If the old saw about not judging a book by its cover were applied to theaters, East West Players would've been the troupe for which it was coined. Housed for more than three decades in Silver Lake quarters as modest as its achievements were profound, America's oldest Asian American theater was nothing if not easily missed.
But those days are over. For the pioneering 33-year-old company, which for years has been housed in a no-frills 99-seat made-over warehouse, has now relocated to the former Union Church in downtown's Little Tokyo, marking the difficult transition to mid-size. The centerpiece of the renovated landmark facility, now known as the Union Center for the Arts, is the 220-seat David Henry Hwang Theatre, which opens on March 18 with "Pacific Overtures."
East West Players raised $1.7 million to finance the remodeling of their portion of the $3.4-million renovation of the 1923 building, which also houses the nonprofits Visual Communications and Artcore Gallery. East West's lead donors include playwright Hwang's father, Henry Hwang, who gave $150,000, and George and Sakaye Aratani, who gave $160,000 and for whom the building's courtyard is named.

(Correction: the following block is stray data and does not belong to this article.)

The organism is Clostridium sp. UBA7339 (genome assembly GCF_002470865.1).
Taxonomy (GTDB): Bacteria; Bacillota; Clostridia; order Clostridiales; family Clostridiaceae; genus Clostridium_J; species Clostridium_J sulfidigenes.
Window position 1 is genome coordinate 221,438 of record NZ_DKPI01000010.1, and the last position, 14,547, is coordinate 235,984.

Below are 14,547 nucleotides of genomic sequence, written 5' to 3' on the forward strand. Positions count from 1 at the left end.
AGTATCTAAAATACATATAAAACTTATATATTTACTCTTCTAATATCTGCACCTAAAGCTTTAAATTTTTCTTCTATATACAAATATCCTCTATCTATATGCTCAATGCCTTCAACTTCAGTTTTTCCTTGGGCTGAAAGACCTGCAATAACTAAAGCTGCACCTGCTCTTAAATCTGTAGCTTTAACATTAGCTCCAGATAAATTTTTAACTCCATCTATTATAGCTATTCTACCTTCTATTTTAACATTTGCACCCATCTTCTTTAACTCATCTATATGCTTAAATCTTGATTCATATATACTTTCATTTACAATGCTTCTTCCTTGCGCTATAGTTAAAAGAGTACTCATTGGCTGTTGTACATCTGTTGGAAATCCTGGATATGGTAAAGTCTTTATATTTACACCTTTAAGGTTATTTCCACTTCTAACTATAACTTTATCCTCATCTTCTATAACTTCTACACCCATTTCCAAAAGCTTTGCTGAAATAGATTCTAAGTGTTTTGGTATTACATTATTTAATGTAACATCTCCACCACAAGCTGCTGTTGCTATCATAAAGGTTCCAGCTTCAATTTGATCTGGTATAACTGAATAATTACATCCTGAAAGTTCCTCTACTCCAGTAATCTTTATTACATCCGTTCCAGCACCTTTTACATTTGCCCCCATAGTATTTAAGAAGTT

Yet impressive as East West Players' expansion may be, it is matched by the track record of a theater whose impact has long been more than mid-sized. In a city where companies come and go--where living in the shadow of the entertainment industry means struggling for audiences and to keep casts intact--it is one of only a few ensembles to have made it past the decade mark, let alone to three and counting. And while countless L.A. theaters survive under Actors' Equity's sub-100 seat plan--which allows them to pay union actors only the equivalent of expense money--it's both rare and remarkable for such a group to overcome the financial hurdles that stand in the way of the move to mid-size.